Primary Authority is a term that has been increasingly used in regulation. But what exactly does it mean? And do all businesses need one? Let’s take a look.
What is it?
Primary Authority is a statutory scheme, delivered by the Department for Business, Energy & Industrial Strategy – previously via the Better Regulation Delivery Office (BRDO) – and established by the Regulatory Enforcement and Sanctions Act 2008. Introduced in 2009, the scheme has over 16,000 registered business partnerships and aims to work with over 200,000 businesses by 2020.
The Primary Authority scheme helps address concerns businesses may have regarding how they are regulated by Local Authorities in areas such as environmental health, licensing, and trading standards legislation. It enables an eligible business to form a legally recognised working partnership with a single Local Authority regarding regulatory compliance. This Local Authority is known as the ‘Primary Authority’ and offers bespoke and assured advice to the registered business. The partnership is applicable nationwide, no matter what other Local Authority area the business operates in.
There are two types of partnerships available to businesses depending on their suitability. According to GOV UK,
A direct partnership enables a business to use and register what may be a large multi-site operation or a smaller more local business, with one single Local Authority that they will work with. This will ensure their systems and procedures meet the relevant legal requirements.
A coordinated partnership (established in October 2013) targets groups of businesses that wish to share a method of compliance with other businesses, such as members of a trade association following guidance provided by that trade association, in conjunction with their Primary Authority. This partnership involves a third party to act as a coordinator between the Primary Authority and the business, to manage and simplify their statutory requirements and to create a coherent approach.
How will a Primary Authority benefit me?
Whatever the size, any business that operates across council boundaries can have a Primary Authority partnership with a single Local Authority regarding regulatory compliance. According to GOV UK, having a Primary Authority partnership shows commitment to working with regulators, with a desire to better its experience of local regulation. It helps you untangle the red tape and will get the inspectors on your side when it comes to local regulation.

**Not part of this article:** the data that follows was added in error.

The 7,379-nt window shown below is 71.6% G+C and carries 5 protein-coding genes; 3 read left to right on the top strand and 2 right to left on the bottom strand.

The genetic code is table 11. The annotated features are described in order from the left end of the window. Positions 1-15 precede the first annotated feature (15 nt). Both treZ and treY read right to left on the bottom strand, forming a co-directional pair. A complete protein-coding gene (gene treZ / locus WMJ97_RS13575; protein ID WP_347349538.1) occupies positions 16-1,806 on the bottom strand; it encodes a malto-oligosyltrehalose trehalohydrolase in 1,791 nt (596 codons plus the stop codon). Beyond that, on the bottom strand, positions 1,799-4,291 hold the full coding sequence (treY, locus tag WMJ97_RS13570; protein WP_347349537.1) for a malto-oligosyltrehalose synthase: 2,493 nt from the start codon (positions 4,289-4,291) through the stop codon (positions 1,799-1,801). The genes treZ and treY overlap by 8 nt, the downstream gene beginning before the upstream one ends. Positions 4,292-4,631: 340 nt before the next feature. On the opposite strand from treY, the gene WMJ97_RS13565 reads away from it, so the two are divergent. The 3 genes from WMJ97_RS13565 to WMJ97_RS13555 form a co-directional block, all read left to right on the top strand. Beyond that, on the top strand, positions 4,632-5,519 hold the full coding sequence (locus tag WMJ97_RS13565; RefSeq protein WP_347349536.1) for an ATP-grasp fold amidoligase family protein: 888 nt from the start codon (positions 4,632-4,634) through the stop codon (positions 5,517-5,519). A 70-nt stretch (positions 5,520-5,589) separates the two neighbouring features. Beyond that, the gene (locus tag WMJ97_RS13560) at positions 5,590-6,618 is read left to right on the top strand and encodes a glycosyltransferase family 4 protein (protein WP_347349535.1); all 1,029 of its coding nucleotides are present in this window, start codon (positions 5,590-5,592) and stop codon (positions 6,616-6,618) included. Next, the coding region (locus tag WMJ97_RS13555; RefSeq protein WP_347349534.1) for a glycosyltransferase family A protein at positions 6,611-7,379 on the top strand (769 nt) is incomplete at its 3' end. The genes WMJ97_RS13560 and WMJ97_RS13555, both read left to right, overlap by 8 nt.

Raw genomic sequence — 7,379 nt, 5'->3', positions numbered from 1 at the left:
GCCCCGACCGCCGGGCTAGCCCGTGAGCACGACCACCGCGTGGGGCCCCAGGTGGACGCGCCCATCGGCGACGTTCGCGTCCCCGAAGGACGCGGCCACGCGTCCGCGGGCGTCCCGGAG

Following on from the EU referendum, the partnership is even more valuable for businesses to provide support and guidance during this period of uncertainty and change. What’s more, you are protected against inconsistent advice, unclear activity, duplicated efforts and a lack of support when councils disagree.
“Primary Authority can deliver real benefits to businesses, Local Authorities and consumers. Assured advice drives up standards and supports businesses to trade with confidence,” according to the Chief Executive at the Food Standards Agency.
Having consistent interpretation of regulations, regardless of the business, results in:
- Earned recognition for your efforts to achieve compliance
- Increased clarity, protection and regulatory certainty
- Reduced costs of complying with legislation
- Fewer inspections and paperwork
- Greater affluence for local areas
- Assured, fast, authoritative advice – relying on expert advice provides a secure basis for you to confidently invest in products, practices and procedures
How does this benefit Shield Safety customers?
Shield Safety has a coordinated partnership with Milton Keynes Council and Buckinghamshire and Milton Keynes Fire Authority.
This partnership will give documentation created by Shield Safety Group ‘Assured’ advice status. When working with us, you will benefit from protection from inconsistent enforcement with our Primary Authority. You will have the ability to challenge Local Authorities within England and Wales, as they must legally approach the Primary Authority if they find issues with assured documentation or practices performed if they are being undertaken in accordance with those policies.
The information contained in this blog article has been created for marketing purposes and is not official guidance and should not be used as a substitute for official Food Safety, Fire Safety and Health & Safety advice. Shield Safety take no responsibility if the information in the blog article is used to form part of a safety management system or used to form part of any legal or regulatory compliance for your business. For official guidance and to engage with Shield Safety services please do call our team on 020 3740 3744 or email firstname.lastname@example.org.